What will happen to working from home after the COVID-19 pandemic? More and more people are expecting companies to offer employees the WFH option at least part of the time. Health considerations aside, this decision will be influenced by factors such as the cost of rent, not to mention the time, expense and environmental impact of commuting.
It might still be too early to firm up any scenarios. However, here is an overview focusing on 7 key issues.
1. What do companies have in mind?
For the moment, the only news about this is coming from various articles in the media. For example, one Canadian province – Quebec – recently said that it wanted to keep 10% to 30% of its civil servants working from home. Since the start of the pandemic, teleworking would have already saved the province about $18 million.
Data published by Statistics Canada in July could give a more precise idea of what to expect on a national scale. As we can see below, about 13% of companies already had more than a fifth of their employees working from home before the pandemic. After the pandemic, about 19% expect to be in that situation.
Another insight: according to a survey by OVHcloud, half of Canadian businesses are not confident that they can support remote work over the long term due to the costs and issues associated with technology, cybersecurity and information privacy.
2. What about SMEs?
These prospects vary depending on the sector, the age of the company and its size. For example, smaller companies would be much more likely to promote WFH. The switch seems tougher for larger SMEs, perhaps because there are more manufacturing companies in this group. Interestingly, companies with a majority owner (such as the founder) are below the national average when it comes to plans for telecommuting.
3. How about a hybrid?
One frequently mentioned solution is the hybrid job that would allow employees to work either in the office or from home, or to telecommute part of the time. In an article published in Wired, the founder of a company using remote work exclusively warns against being tempted by the hybrid route. In his opinion, the hybrid option creates two fundamentally different experiences for employees, along with an implicit hierarchy that will disadvantage some of them. The author argues in favour of going 100% remote… or 100% in-office. Read his opinion
4. What are the anticipated benefits?
Actually, the anticipated benefits could be substantial. According to a survey done by the University of Toronto, 83% of employees would like to be offered a different work model than what they had before the crisis. Employers could benefit from meeting this expectation, since the cost of stress, exhausting travel and frequent work interruptions could be in the millions every year. Many companies are also expected to shed some of their office space, resulting in further savings. On the whole, based on figures published in Forbes, each teleworker would represent savings of about US$10,000 per year for the employer.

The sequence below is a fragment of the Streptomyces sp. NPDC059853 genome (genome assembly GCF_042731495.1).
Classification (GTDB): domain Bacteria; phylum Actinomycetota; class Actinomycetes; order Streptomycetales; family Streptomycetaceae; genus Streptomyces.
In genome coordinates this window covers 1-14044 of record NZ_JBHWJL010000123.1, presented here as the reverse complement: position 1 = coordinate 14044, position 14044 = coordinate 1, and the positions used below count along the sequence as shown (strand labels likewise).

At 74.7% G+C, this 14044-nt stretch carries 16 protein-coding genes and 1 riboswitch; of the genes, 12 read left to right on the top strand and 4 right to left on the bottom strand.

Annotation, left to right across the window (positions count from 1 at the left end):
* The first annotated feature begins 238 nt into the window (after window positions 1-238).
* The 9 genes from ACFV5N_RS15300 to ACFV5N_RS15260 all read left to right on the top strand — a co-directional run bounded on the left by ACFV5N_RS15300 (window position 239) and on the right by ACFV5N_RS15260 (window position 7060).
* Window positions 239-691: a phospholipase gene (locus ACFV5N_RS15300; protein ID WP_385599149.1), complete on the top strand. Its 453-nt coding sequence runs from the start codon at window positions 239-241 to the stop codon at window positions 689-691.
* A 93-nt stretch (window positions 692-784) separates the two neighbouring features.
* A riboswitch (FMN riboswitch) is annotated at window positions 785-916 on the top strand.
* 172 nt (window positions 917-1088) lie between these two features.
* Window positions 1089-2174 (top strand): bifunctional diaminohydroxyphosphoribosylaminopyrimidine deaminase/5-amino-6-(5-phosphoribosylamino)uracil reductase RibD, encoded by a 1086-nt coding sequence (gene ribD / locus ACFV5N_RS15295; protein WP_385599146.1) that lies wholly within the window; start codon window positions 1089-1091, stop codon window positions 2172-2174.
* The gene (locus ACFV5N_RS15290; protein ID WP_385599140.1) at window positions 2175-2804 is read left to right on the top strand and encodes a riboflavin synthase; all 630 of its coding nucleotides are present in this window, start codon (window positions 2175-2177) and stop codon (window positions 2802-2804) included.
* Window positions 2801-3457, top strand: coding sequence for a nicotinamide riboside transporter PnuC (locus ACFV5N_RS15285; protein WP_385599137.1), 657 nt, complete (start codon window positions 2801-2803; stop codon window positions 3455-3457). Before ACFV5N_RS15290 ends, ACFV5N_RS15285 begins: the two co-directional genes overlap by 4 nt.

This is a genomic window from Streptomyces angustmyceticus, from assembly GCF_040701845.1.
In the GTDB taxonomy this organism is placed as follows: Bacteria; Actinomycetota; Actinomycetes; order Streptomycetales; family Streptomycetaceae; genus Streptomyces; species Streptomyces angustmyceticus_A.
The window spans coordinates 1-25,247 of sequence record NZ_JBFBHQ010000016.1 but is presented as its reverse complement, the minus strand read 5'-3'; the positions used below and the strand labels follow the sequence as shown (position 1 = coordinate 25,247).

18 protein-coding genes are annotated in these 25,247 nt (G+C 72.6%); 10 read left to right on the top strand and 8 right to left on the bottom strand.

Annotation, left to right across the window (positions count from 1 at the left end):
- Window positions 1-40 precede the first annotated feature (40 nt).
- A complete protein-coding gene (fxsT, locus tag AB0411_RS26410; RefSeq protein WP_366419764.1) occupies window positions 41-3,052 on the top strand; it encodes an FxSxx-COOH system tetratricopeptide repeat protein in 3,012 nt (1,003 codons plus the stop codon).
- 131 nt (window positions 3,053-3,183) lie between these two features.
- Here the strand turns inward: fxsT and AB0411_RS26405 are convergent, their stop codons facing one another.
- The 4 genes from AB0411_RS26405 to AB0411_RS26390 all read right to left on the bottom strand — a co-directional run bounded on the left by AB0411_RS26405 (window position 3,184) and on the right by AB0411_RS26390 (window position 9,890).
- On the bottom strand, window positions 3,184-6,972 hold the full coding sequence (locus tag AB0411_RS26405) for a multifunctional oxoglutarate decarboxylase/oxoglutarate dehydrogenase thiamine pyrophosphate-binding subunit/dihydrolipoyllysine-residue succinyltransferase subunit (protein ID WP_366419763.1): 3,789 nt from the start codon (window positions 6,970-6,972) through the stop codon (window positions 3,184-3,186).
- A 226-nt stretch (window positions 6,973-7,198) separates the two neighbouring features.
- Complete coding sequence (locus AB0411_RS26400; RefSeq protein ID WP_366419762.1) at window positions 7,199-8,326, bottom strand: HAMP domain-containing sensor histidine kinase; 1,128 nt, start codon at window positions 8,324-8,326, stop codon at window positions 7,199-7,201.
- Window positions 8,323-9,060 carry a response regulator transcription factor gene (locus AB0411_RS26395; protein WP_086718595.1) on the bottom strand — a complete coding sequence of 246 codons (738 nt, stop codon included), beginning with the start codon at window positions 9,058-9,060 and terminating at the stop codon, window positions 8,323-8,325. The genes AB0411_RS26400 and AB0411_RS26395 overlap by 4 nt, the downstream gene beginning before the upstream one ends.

5. What surprises could be in store?
There are a number of concerns about the broader implications of working from home. Among those most commonly mentioned are:
- Lower productivity
A recent survey in a major Canadian city suggested that teleworking would be less productive for a number of businesses. It should be stressed, however, that other studies show an increase in productivity. The question is still open for debate.
- Devitalization of urban centres
According to researchers, urban density is associated with higher productivity and smaller carbon footprints for employees, and promotes interaction and innovation.
- Offshoring and wage adjustments
Some experts feel that if employees are no longer required to be physically present they could find themselves competing with people elsewhere in the country (or the world) who might work for lower pay.
6. Work as a social space
Another effect under discussion concerns the social role of the workplace, which, based on the data below from a survey done by Nazarene University, shouldn’t be underestimated. This question comes to mind: once work has been “delivered” from home, who will be around for spontaneous conversations about other areas of life?
7. A question of personal finances, too
Finally, some think that companies promoting telework will have to compensate their employees for a home office: workstation, ergonomic chair, computer, high-speed Internet connection, etc. That would not always have been the case before the pandemic. According to a study by McGill University, an employer should reimburse a telecommuting employee to the tune of $5,000 to $16,000 per year.
Add to that questions about the deductibility of office expenses for telecommuters – which is not always obvious – and you have some idea of the complex choices awaiting companies and their employees!
The following sources were used to prepare this article:
Advisor.ca, “Deducting home office expenses during the pandemic.”
Courrier international, “Cols blancs, prenez garde : le télétravail causera votre perte.”
CPA – Pivot Magazine, “Joy Thomas looks back -- and forward.”
Journal de Montréal, “Télétravail: les économies des entreprises sur le dos des employés.”
La Presse+, “Exit téléphone fixe, bonjour bureau virtuel.”
Les Affaires, “1 employeur sur 2 s'apprête à renoncer au télétravail !.”
Olivet (Nazarene University), “Research on friends at work.”
Radio-Canada, “Le télétravail serait moins productif pour 24 % des entreprises.”
Statistics Canada, “Percentage of workforce teleworking or working remotely, and percentage of workforce expected to continue teleworking or working remotely after the pandemic, by business characteristics.”
The Economist, “Covid-19 challenges New York’s future.”
Wall Street Journal, “When It’s Time to Go Back to the Office, Will It Still Be There?.”